Now if you are interested in 4K then this is were it becomes tricky and you should be extra careful of what you choose. The lowest version that supports 4K video is version 1.4. If your TV is one of the early versions that support 4K but doesn’t support HDR then even the old HDMI 1.4 cables are enough because they can transfer 4K resolution up to 30Hz. But if you TV is of year 2015 or later then it may support 4K resolution as well as HDR. If it does then you should be extra careful of the HDMI cables you choose. Because you will need the latest 2.0a HDMI cable that support bandwidth up to 18 GBps in order to be able to pass the necessary information in order for your TV to display HDR. With anything less you may have problems making your home cinema work incorrectly.
Now there is no visual information on the HDMI cables themselves to give you an indication of what version they are. That’s why you should rely on the manufacturer’s specifications for that. Now some cheap HDMI cables in order to sell they don’t say what version they are. They may just refer to them as HDMI High Speed cables. This is a very vague description and better to avoid these as you cannot know for sure what these cables are. In the table above you can find a summary of all the HDMI versions and what technologies they support in order to give a better idea of what you need to buy.
In the other hand if a cable is only advertising it’s bandwidth then it is also a bit unclear of it’s capabilities even if it gives you a small idea of how good it is. Assuming for example that a cable is advertised as a 18 Gbps bandwidth cable then it will probably support the latest protocol 4K@60Hz, BT.2020 and HDR. Last but not least if a cable has the Premium HDMI Cable Certification stamp then this is the only safe way to know that the cable supports the latest technologies.
From the above you understand that there is no clear cut way on how HDMI certification is advertised. If you want to be sure about the quality you are getting then we suggest you the following simple steps. If you want the latest technologies supported then go for a cable that has the Premium HDMI Cable Certification stamp. This ensures you get the latest in HDMI technology. If you cannot find a cable like this then go for a cable that has the HDMI version on the package ensuring this is HDMI ver. 2.0a in order to support HDR. If this is also not an option then go for a cable that shows the bandwidth of the cable ensuring it says at least 18 Gbps that will give you the biggest chances that it will support the latest protocols.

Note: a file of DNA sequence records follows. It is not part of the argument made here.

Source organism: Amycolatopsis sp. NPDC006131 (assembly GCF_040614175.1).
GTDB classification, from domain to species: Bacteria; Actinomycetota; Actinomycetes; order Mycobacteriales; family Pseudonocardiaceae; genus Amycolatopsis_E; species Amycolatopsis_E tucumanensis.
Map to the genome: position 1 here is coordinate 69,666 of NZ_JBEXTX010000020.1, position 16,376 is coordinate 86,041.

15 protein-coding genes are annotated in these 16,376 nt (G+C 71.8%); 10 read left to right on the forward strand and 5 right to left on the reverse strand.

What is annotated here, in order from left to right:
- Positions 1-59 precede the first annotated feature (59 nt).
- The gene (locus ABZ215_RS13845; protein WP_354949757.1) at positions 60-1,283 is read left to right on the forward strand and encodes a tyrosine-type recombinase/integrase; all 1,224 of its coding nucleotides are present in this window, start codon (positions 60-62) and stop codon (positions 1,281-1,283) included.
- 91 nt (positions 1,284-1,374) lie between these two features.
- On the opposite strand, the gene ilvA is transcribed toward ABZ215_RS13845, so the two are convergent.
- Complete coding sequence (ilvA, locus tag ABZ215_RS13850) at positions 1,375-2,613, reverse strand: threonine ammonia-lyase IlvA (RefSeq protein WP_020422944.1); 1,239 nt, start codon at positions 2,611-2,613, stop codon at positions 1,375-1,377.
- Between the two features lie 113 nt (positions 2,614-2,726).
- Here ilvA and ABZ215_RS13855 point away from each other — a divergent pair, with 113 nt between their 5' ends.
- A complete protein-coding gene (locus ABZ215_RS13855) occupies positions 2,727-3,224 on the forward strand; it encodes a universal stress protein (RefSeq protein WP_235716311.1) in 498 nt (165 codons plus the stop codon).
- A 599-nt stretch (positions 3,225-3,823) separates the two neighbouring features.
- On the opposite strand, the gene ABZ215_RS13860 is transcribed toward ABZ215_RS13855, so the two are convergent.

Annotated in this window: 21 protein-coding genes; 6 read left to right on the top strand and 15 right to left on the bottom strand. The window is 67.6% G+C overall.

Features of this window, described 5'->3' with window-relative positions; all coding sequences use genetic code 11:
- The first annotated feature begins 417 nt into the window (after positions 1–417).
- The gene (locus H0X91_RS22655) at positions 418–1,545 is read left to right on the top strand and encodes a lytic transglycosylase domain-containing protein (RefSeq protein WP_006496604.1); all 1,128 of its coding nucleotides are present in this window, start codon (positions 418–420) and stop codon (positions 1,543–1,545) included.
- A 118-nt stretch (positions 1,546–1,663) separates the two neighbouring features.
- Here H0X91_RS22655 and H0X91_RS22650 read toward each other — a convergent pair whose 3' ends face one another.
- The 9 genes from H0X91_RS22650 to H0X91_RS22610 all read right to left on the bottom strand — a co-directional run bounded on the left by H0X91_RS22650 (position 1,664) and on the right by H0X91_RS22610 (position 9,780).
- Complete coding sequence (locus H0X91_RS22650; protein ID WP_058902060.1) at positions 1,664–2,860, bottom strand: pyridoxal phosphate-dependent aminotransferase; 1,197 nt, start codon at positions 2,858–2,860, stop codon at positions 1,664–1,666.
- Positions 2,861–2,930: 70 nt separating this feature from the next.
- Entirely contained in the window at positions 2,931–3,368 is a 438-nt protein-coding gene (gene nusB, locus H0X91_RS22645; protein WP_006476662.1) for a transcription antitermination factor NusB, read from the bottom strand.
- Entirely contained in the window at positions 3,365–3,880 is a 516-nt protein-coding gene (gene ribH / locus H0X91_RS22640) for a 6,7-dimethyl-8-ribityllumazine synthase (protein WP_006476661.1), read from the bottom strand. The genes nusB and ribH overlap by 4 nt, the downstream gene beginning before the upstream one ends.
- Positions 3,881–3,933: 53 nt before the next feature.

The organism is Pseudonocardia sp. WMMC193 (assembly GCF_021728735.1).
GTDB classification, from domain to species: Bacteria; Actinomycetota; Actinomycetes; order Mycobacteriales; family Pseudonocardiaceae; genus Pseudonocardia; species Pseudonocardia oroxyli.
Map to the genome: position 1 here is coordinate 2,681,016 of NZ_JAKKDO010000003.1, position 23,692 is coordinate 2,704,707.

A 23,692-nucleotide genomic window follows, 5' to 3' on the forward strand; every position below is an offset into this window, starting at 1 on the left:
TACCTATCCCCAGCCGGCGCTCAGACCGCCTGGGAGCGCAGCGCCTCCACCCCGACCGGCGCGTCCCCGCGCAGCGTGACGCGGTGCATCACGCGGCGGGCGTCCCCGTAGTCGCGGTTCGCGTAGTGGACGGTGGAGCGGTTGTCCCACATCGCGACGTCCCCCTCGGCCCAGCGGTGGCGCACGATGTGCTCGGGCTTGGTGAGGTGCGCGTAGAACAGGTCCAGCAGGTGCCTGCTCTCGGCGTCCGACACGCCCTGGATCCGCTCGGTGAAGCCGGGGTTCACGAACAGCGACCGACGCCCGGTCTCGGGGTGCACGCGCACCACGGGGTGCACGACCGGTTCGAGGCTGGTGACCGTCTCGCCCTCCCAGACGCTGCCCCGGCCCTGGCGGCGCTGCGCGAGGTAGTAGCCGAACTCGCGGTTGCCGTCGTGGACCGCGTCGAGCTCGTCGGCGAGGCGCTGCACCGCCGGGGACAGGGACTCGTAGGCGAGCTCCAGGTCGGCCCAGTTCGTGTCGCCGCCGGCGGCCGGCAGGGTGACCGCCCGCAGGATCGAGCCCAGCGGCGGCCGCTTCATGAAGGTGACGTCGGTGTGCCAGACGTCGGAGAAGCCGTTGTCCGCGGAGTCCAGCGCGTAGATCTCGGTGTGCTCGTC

As a side note we would suggest you to avoid cables that simply write High Speed because this tells you nothing of the cable capabilities and could very well be an older HDMI version that could potentially create you problems.
So what cable to choose…
Having said all the above we are are going to give you two suggestions.
AmazonBasics High-Speed HDMI Cable
If all you need is resolutions up to 4K but without HDR then AmazonBasics High-Speed HDMI Cable is a perfectly fine cable. It may even support HDR but since there are reports that say it didn’t work with HDR in some instances I am not going to suggest it for that. But for Full HD or for 4K viewing without HDR it is more than enough and you don’t need to pay a high price for it.
Cheapest place to buy:
SecurOMax HDMI 2.0 Cable
If you need a cable that will ensure you get the full 4K signal but will also be sure to support HDR then we suggest you go for the SecurOMax HDMI 2.0 cable. This is a just a bit more expensive that the AmazonBasics one but with this one you are sure you are fully covered for today’s technologies and it supports HDR also among all the other technologies.
Cheapest place to buy:
Ending this article we would like to emphasize how important it is to always check the cables you buy. Either you get the ones we suggested or different ones, you should check the manufacturer’s specifications to see if they support your needs and always look exactly to see what version they are. Sellers will always find cool names to sell you anything like High speed or Premium cables but these names are not giving you any information that you need and the best way to combat this is to be informed. This is the only way to make your money worth.